Business owners negotiate deals and enter agreements daily. Unfortunately, many agreements are not always put in writing. When a large transaction is involved, such as buying real estate or merging companies, most business owners reach out for help negotiating and drafting the appropriate contracts. When the transactions are smaller, many business owners and managers too often rely on handshake deals.
What is a Business Contract?
Contracts are as boring as it gets – at least until your money is on the line. If your company does not put “routine” agreements in writing, then you are asking for complications in your business dealings.
Business contracts include any agreement between two or more people in which something of value is exchanged. Usually one person agrees to perform a service or deliver a good in exchange for valuable consideration, such as money. Some of the more prevalent business contracts in South Carolina include buy/ sell agreements, bill of sales agreements, contracts for services, employment and non-compete contracts, real estate transactions and lease agreements, licensing agreements, and loan agreements.
Why Not Sign a Contract?
There are many reasons people fail to get the terms of an agreement down on paper. Some people think it slows the pace of business or think it is unnecessary. Others think it is insulting to imply the other party may not do what they say. The truth is people make mistakes and from time to time misunderstand verbal agreements. Of course, there are also those people who are constantly trying to take advantage of others. Regardless of who is on the other side of a transaction, it is prudent to have him or her sign a contract. If it is awkward to ask the other party to sign a contract, you can always point the figure at company policy or your lawyer for wanting everything in writing.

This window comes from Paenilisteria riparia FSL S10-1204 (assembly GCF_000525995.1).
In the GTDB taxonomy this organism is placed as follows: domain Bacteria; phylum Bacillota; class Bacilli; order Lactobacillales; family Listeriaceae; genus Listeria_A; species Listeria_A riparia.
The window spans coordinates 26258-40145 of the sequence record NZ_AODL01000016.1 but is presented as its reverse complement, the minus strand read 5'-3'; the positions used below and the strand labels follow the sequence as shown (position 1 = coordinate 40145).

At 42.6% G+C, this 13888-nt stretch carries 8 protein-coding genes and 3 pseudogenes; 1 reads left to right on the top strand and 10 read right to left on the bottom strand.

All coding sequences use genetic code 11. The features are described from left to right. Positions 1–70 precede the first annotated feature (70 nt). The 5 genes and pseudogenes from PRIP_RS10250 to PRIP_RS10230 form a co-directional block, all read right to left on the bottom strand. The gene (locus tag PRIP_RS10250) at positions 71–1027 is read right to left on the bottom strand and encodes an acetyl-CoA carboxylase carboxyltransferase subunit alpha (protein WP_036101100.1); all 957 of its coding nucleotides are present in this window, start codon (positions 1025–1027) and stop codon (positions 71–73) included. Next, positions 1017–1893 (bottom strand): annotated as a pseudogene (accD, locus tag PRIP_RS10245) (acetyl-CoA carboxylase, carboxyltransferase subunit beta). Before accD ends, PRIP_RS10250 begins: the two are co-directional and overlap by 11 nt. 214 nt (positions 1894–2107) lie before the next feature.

It is surprising how many business owners enter into handshake deals and fail to put the terms of an agreement in writing. In Charleston, deals are made everyday without the proper contracts in place. For example, weddings and events are a large part of the local economy. Every event requires a plethora of service contracts and vendor agreements, but too often companies fail to put these basic business contracts in writing and end up in trouble.
Tips for Drafting Contracts
The most important consideration when drafting a business contract is making sure you understand the terms of the agreement. Contracts are pointless unless both parties understand who is agreeing to what. The following is a list of 12 Tips for Drafting Business Contracts.
- Understand the terms of the agreement.
- Put the agreement in writing.
- Make the agreement readable.
- Spell out payment and pricing details.
- Articulate the services or products to be rendered.
- Highlight when performance is expected.
- Communicate representations or warranties made about the services or products.
- Consider limitations on liability if the other party does not think the services or products meet expectations.
- Think about including a clause relieving you from breach if unforeseen circumstances arise.
- Include language defining how disputes will be resolved.
- Define how the contract will be terminated.
- Consider a confidentiality agreement.
People misunderstand terms of agreements or think they have communicated well everyday. Life happens and having well documented terms of an agreement down on paper helps everyone understand what is expected.
John Henderson is a business lawyer with Henderson & Henderson. He focuses on startup companies and other areas of corporate law. For questions, please contact him at firstname.lastname@example.org or 843-212-3188.